ca. 1150–1275 C.E.
Soza Phase, Classic Period
Flieger Ruin, AZ BB:2:7(ASM)
San Pedro River Valley, Southeastern Arizona
Length: 6.6 in. (16.8 cm.), Width at handle: 5.6 in. (14.2 cm.), Thickness: 0.6 in. (1.4 cm.)
Gift of Norton Allen and Ethel Allen, 1999
(ASM Catalog No. 99-251-15)
Beginning in the late 1800s, archaeologists in the U.S. Southwest referred to a class of thin, broad stone artifacts—often made from platy rocks such as slate or schist—as hoes, assuming that such implements were used to prepare and weed ancient agricultural fields.
By the 1960s, researchers began to call these objects “mescal knives” or “agave knives,” having noted that the distribution of these artifacts matched the known range of agave and that native Southwestern peoples had traditionally used similar objects to harvest and process agave for food and fiber. In the 1970s, the term “tabular tool” became popular, reflecting the fact that such artifacts may have been used in a variety of activities.
Based on parallels between some ancient tabular tools and implements used during the early historic period in the Southwest (as well as metal tools used today, in Mexico), archaeologists infer that some of the artifacts previously identified as hoes or knives were used by the Hohokam to remove agave leaves from the core or “heart” of the plant, which was then roasted and eaten. Some of these tools formerly called hoes or knives, however, were actually used as scrapers for removing the thick pulp that surrounds the fibers in agave leaves. Agave fibers, once cleaned of pulp, were dried in the sun and then spun into thread for textiles.
Experiments in agave harvesting and processing by archaeologists and studies of scratches and other indicators of the different motions in which tools were used (chopping, slicing and sawing, scraping) have also provided evidence of the functions of these artifacts. Traces of agave fibers and other tell-tale residues have been found on some of these ancient implements.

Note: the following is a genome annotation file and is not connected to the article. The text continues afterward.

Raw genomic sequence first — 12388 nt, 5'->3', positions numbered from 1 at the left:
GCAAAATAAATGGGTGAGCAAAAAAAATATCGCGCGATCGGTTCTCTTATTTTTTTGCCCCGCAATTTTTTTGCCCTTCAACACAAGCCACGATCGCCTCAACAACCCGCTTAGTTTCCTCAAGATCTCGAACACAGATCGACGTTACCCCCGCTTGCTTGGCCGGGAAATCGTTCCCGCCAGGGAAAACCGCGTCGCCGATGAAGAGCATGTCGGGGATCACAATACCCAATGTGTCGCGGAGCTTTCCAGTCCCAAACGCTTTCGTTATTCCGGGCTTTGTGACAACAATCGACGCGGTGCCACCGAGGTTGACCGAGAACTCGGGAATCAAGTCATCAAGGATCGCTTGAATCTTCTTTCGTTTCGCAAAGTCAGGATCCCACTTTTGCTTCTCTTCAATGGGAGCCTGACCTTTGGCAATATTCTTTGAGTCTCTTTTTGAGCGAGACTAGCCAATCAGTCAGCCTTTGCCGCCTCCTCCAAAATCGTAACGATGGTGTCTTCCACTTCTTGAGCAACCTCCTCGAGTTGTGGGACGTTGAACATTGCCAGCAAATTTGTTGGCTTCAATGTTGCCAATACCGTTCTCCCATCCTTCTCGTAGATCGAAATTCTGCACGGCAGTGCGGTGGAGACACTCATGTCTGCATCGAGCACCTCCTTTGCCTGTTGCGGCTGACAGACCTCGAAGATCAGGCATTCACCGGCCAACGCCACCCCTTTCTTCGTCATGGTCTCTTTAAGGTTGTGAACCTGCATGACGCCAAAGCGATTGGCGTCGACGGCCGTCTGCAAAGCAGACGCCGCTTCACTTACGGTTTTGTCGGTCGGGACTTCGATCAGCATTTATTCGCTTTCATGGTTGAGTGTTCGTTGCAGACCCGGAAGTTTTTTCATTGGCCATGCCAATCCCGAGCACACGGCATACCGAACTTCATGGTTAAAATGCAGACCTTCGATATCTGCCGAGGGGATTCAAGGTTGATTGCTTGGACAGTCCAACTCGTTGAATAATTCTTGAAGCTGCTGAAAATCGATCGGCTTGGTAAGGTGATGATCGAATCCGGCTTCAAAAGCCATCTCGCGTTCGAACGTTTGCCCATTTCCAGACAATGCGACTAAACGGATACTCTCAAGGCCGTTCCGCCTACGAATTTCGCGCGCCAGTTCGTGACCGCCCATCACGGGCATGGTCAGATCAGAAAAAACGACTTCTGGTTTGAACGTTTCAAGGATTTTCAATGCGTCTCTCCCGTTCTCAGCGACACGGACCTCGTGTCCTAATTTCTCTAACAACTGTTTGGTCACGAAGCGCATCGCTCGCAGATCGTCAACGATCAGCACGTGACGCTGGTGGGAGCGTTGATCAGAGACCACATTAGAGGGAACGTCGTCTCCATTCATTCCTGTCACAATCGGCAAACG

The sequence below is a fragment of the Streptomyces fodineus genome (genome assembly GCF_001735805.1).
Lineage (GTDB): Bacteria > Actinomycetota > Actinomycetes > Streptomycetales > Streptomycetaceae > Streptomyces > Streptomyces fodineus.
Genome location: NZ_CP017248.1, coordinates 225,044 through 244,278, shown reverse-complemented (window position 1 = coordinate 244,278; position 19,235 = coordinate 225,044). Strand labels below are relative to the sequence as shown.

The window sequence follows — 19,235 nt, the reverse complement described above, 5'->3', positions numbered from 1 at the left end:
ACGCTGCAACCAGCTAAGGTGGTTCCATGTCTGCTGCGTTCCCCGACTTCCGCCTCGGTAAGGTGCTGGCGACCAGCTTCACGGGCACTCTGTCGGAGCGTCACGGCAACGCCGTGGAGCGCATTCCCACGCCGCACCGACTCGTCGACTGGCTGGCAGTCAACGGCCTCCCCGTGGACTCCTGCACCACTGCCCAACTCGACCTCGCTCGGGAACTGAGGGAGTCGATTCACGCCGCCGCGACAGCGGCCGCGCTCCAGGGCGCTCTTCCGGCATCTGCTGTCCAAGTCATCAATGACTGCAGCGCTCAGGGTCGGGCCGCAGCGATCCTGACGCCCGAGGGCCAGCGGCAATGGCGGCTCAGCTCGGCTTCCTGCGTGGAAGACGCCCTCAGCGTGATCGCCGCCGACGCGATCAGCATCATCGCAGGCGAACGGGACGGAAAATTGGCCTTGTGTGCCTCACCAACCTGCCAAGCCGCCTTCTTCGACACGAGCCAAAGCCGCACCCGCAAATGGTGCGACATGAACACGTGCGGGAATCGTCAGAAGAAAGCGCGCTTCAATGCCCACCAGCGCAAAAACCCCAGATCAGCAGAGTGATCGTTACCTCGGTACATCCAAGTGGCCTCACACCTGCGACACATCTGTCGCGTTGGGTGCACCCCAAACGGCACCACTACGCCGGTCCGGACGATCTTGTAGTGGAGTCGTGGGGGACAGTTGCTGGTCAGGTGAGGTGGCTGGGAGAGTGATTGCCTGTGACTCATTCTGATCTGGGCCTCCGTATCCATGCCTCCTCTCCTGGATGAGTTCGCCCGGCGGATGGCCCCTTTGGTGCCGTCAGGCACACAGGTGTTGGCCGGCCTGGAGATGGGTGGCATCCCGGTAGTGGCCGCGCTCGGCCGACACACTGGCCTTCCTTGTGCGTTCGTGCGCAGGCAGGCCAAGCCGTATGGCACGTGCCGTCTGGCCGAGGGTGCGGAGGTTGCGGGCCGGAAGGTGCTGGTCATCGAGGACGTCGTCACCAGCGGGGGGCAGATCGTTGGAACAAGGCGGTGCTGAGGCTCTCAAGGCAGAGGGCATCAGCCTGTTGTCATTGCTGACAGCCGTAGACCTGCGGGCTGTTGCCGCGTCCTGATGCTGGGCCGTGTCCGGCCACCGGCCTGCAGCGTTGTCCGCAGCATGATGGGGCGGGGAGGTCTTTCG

Tabular tools with concave working edges were well-designed for removing leaves, but not for scraping pulp. Tools with straight or convex working edges were best for processing leaves for fiber. In some Hohokam households, archaeologists have found toolkits that include tabular tools for removing leaves, tabular tools for pulp removal, and implements used in turning agave fiber into thread, such as spindle whorls.
Not all Hohokam tools used for removing agave pulp were T-shaped. This form, with “built-in” handles, was common in southern Arizona between 950 and 1300 C.E., but other implements used for this task likely consisted of a rectangular blade mounted in a wooden handle like those used by the Otomí of central Mexico. The Otomí employ a wooden-handled scraping tool with a metal blade to extract fiber.
There is evidence to suggest, however, that such tools formerly had stone blades among the Otomí as well as the Aztecs. Stone scrapers the same shape as those referred to as agave knives in the Southwest are frequently recovered in the archaeological sites of central Mexico, where they have been linked to fiber production and are referred to as azadas.
I chose this implement because it is one of the most complete specimens of this type of tool in the Museum’s collections and because it is a great example of how much can be learned from an artifact. Archaeologists have used the distribution of tools like this to investigate household specialization in food and fiber production at different Hohokam villages and even as a way to make inferences about ancient gender roles.
Also, an agave-processing tool illustrates all the different lines of evidence that archaeologists bring to bear when attempting to determine the use of an artifact: ethnographic analogy (determining how living peoples use similar objects), experiments, residue analysis, use-wear studies, and considerations of context (where an object was found and with what it was associated).
ASM received this tool as a gift. It came to the Museum as part of the collection amassed by the late avocational archaeologist, Norton Allen. In the years before historic preservation laws, Mr. Allen excavated Hohokam sites that would have otherwise been destroyed by development. He did this work under the guidance the encouragement of former ASM Director, Emil W. Haury.
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Fish, Suzanne K., Paul R. Fish, and John H. Madsen (eds.)
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Huntington, Frederick W.
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Kisselburg, JoAnn E.
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